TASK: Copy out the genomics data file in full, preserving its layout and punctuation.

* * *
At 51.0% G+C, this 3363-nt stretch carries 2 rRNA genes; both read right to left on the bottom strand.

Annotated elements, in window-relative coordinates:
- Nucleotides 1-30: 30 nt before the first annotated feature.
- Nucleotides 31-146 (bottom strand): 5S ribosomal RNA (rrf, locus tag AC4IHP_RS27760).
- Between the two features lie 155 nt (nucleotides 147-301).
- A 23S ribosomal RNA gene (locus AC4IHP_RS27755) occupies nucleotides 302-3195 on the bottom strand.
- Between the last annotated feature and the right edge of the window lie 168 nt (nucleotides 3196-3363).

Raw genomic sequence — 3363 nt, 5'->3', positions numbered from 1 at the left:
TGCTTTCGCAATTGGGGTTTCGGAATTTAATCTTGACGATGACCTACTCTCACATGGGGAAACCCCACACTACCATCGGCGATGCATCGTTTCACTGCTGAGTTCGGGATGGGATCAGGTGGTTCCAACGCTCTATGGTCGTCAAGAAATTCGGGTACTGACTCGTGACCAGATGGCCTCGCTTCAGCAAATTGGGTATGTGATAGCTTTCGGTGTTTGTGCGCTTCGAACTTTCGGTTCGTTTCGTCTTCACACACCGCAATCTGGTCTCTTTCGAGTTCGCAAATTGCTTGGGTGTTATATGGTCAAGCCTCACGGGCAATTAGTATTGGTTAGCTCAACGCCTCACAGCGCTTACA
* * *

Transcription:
At 51.0% G+C, this 3363-nt stretch carries 2 rRNA genes; both read right to left on the bottom strand.

Annotated elements, in window-relative coordinates:
- Nucleotides 1-30: 30 nt before the first annotated feature.
- Nucleotides 31-146 (bottom strand): 5S ribosomal RNA (rrf, locus tag AC4IHP_RS27760).
- Between the two features lie 155 nt (nucleotides 147-301).
- A 23S ribosomal RNA gene (locus AC4IHP_RS27755) occupies nucleotides 302-3195 on the bottom strand.
- Between the last annotated feature and the right edge of the window lie 168 nt (nucleotides 3196-3363).

Raw genomic sequence — 3363 nt, 5'->3', positions numbered from 1 at the left:
TGCTTTCGCAATTGGGGTTTCGGAATTTAATCTTGACGATGACCTACTCTCACATGGGGAAACCCCACACTACCATCGGCGATGCATCGTTTCACTGCTGAGTTCGGGATGGGATCAGGTGGTTCCAACGCTCTATGGTCGTCAAGAAATTCGGGTACTGACTCGTGACCAGATGGCCTCGCTTCAGCAAATTGGGTATGTGATAGCTTTCGGTGTTTGTGCGCTTCGAACTTTCGGTTCGTTTCGTCTTCACACACCGCAATCTGGTCTCTTTCGAGTTCGCAAATTGCTTGGGTGTTATATGGTCAAGCCTCACGGGCAATTAGTATTGGTTAGCTCAACGCCTCACAGCGCTTACA